Winifred Ling Archives - Promises Healthcare
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Love in time of COVID: A Mothership SG interview recap

Love in time of COVID: A Mothership SG interview recap

Relationship Advice from Relationship Therapist & Coach, Winifred Ling

 

Chelsea, a stunning flight attendant and her partner, Clayton, have been experiencing the Covid lockdown blues. Being in the early stages of their relationship, they both confessed to feeling the effects of being apart from each other – while they were somewhat used to incompatible schedules, the loss of physical intimacy that was at least within reach before amplified the tattoo of each pining heart.

They shared how they were managing to stay sane and close throughout the lockdown – by making use of technological advances, utilising Zoom to keep each other apprised of the happenings in their lives. 

Winifred Ling, a Gottman Certified Relationship Therapist, featured in the Mothership vlog – gave this couple some tips on how to be “out of ‘touch’ but not out of love” and how to keep their relationships healthy. Love takes effort, and she relayed to her audience some suggestions that were remarkably common-sensical, like making sure to check in with your significant other with words of encouragement.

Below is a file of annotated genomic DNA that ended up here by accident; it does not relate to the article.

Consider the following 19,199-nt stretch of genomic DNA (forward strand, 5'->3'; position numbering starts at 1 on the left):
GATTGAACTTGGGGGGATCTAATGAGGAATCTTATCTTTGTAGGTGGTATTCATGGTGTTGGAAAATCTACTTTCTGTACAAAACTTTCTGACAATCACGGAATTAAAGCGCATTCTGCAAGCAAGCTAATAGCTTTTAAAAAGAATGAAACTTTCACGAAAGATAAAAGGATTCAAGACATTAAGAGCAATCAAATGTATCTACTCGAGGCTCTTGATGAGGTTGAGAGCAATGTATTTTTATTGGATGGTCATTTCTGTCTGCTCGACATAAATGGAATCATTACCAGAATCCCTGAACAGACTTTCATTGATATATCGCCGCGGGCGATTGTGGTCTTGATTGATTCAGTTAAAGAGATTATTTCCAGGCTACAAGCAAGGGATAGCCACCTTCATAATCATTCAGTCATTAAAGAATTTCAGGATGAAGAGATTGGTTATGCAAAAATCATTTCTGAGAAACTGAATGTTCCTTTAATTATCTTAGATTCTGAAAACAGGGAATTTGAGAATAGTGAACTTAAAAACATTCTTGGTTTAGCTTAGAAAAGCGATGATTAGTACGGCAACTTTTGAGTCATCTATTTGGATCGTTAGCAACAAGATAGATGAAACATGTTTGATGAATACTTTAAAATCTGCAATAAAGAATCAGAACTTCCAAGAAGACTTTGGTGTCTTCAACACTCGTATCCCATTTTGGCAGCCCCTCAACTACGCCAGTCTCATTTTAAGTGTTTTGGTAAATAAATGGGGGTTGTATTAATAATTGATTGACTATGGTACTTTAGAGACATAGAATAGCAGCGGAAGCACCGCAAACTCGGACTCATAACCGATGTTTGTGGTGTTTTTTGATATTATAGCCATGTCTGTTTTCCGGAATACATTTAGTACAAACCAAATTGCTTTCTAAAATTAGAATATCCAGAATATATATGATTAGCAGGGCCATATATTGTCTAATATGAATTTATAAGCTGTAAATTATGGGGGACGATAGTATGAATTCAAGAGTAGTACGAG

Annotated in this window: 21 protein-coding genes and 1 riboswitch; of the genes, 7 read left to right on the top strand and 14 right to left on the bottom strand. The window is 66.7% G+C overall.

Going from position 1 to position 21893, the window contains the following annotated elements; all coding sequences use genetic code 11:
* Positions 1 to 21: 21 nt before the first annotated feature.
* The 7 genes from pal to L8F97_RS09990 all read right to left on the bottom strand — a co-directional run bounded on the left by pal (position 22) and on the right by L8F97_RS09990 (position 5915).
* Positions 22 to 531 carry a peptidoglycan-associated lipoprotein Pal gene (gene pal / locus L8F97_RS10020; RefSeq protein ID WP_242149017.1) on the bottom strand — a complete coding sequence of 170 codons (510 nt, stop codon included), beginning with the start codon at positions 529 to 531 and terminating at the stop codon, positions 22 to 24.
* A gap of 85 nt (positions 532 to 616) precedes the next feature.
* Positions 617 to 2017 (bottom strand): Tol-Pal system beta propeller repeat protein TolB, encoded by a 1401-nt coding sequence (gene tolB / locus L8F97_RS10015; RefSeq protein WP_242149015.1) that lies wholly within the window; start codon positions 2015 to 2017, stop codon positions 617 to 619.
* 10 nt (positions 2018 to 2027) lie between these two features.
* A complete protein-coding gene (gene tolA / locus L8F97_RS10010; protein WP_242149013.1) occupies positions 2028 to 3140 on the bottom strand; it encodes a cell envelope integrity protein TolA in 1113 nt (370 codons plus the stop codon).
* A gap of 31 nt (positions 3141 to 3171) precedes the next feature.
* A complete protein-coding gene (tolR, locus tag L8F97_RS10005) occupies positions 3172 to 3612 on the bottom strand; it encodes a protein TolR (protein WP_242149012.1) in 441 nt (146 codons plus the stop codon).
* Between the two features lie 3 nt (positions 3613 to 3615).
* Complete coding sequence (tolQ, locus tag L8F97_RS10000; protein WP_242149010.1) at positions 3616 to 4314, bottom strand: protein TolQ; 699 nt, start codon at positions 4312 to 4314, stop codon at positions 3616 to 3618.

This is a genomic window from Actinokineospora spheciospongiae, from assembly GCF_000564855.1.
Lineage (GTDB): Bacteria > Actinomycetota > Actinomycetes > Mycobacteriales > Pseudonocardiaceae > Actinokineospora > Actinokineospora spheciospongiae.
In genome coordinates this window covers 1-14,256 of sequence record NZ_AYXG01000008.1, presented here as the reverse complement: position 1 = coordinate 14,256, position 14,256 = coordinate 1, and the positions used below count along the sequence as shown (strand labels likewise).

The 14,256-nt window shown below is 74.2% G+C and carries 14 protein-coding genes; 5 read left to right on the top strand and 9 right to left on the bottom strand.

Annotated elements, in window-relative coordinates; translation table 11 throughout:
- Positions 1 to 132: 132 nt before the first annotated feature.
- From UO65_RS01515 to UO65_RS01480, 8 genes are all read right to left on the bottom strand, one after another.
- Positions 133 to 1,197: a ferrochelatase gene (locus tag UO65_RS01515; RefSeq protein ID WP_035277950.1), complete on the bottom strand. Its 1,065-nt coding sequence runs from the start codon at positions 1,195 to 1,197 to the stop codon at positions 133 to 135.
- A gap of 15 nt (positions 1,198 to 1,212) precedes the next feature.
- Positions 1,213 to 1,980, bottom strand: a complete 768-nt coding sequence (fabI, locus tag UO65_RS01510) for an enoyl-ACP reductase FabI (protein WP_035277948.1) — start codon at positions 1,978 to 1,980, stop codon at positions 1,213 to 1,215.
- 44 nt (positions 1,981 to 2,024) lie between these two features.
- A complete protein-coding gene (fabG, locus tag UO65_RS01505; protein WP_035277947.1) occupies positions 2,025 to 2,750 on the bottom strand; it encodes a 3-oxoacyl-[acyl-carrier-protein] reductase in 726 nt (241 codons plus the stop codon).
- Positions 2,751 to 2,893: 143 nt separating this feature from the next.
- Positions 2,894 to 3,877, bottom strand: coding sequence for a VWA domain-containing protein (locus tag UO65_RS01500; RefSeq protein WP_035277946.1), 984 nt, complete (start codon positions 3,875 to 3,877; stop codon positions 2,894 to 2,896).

We are home to a few genuinely warm and empathetic relationship therapists. If you’re in a committed relationship, they’ll teach you valuable skills that you can employ to keep healthy and relationship strong. Additionally, even if you’re not quite sure of your chances of getting hitched but would like to learn more, there’s pre-marriage counselling available too.

Stay safe. Stay strong.

Reduce stigma by killing shame

Reduce stigma by killing shame

As we celebrate World Mental Health Day (10/10), I pause to remember the patients/clients whom I have worked with in the past 17 years. I want to recognize and honour their courage, resilience and grit in continue living even though it is so hard.

I am heartened that there are more open conversations on mental health compared to a decade ago. Earlier this year there was even the inaugural Singapore Mental Health Film Festival. More sufferers are willing to step forward courageously to share their stories to encourage and inspire fellow sufferers. All of these efforts are pointing in the right direction and we should persist.